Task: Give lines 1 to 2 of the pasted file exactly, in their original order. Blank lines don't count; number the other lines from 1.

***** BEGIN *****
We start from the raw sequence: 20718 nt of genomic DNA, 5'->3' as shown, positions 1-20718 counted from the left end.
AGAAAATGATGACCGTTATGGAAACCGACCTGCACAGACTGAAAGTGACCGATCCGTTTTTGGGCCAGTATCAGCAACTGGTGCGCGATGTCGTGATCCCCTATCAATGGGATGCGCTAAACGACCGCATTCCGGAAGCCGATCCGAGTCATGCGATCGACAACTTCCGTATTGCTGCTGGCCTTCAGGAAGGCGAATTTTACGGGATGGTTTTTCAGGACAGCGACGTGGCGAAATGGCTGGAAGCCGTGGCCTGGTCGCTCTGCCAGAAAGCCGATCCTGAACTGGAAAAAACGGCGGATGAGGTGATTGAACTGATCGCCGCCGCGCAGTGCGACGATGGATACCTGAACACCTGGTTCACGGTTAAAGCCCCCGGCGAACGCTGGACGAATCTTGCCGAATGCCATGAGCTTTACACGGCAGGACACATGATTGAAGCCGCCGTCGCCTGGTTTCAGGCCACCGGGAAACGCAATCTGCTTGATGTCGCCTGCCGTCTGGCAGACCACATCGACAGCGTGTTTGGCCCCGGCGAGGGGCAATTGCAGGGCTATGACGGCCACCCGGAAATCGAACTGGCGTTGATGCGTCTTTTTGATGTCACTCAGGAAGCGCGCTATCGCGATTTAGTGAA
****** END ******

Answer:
We start from the raw sequence: 20718 nt of genomic DNA, 5'->3' as shown, positions 1-20718 counted from the left end.
AGAAAATGATGACCGTTATGGAAACCGACCTGCACAGACTGAAAGTGACCGATCCGTTTTTGGGCCAGTATCAGCAACTGGTGCGCGATGTCGTGATCCCCTATCAATGGGATGCGCTAAACGACCGCATTCCGGAAGCCGATCCGAGTCATGCGATCGACAACTTCCGTATTGCTGCTGGCCTTCAGGAAGGCGAATTTTACGGGATGGTTTTTCAGGACAGCGACGTGGCGAAATGGCTGGAAGCCGTGGCCTGGTCGCTCTGCCAGAAAGCCGATCCTGAACTGGAAAAAACGGCGGATGAGGTGATTGAACTGATCGCCGCCGCGCAGTGCGACGATGGATACCTGAACACCTGGTTCACGGTTAAAGCCCCCGGCGAACGCTGGACGAATCTTGCCGAATGCCATGAGCTTTACACGGCAGGACACATGATTGAAGCCGCCGTCGCCTGGTTTCAGGCCACCGGGAAACGCAATCTGCTTGATGTCGCCTGCCGTCTGGCAGACCACATCGACAGCGTGTTTGGCCCCGGCGAGGGGCAATTGCAGGGCTATGACGGCCACCCGGAAATCGAACTGGCGTTGATGCGTCTTTTTGATGTCACTCAGGAAGCGCGCTATCGCGATTTAGTGAA